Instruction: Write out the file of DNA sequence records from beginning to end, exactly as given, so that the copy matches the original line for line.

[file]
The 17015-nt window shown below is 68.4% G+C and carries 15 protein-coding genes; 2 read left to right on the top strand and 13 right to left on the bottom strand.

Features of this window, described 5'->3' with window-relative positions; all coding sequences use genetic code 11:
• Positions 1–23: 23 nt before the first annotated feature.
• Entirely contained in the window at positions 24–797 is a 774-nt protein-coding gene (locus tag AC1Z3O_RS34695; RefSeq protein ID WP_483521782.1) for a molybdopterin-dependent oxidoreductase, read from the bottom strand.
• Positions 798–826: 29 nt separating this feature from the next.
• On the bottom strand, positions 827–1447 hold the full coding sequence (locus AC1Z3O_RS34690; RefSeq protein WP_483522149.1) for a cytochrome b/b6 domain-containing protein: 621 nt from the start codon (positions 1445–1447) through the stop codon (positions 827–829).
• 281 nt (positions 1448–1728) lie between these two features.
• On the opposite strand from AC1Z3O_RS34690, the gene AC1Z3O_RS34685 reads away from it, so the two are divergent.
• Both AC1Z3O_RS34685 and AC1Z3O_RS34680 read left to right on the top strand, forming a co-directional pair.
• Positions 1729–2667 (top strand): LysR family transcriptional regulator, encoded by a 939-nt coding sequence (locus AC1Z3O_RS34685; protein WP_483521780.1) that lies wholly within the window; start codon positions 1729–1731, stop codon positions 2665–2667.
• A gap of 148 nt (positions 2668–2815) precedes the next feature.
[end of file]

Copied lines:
The 17015-nt window shown below is 68.4% G+C and carries 15 protein-coding genes; 2 read left to right on the top strand and 13 right to left on the bottom strand.

Features of this window, described 5'->3' with window-relative positions; all coding sequences use genetic code 11:
• Positions 1–23: 23 nt before the first annotated feature.
• Entirely contained in the window at positions 24–797 is a 774-nt protein-coding gene (locus tag AC1Z3O_RS34695; RefSeq protein ID WP_483521782.1) for a molybdopterin-dependent oxidoreductase, read from the bottom strand.
• Positions 798–826: 29 nt separating this feature from the next.
• On the bottom strand, positions 827–1447 hold the full coding sequence (locus AC1Z3O_RS34690; RefSeq protein WP_483522149.1) for a cytochrome b/b6 domain-containing protein: 621 nt from the start codon (positions 1445–1447) through the stop codon (positions 827–829).
• 281 nt (positions 1448–1728) lie between these two features.
• On the opposite strand from AC1Z3O_RS34690, the gene AC1Z3O_RS34685 reads away from it, so the two are divergent.
• Both AC1Z3O_RS34685 and AC1Z3O_RS34680 read left to right on the top strand, forming a co-directional pair.
• Positions 1729–2667 (top strand): LysR family transcriptional regulator, encoded by a 939-nt coding sequence (locus AC1Z3O_RS34685; protein WP_483521780.1) that lies wholly within the window; start codon positions 1729–1731, stop codon positions 2665–2667.
• A gap of 148 nt (positions 2668–2815) precedes the next feature.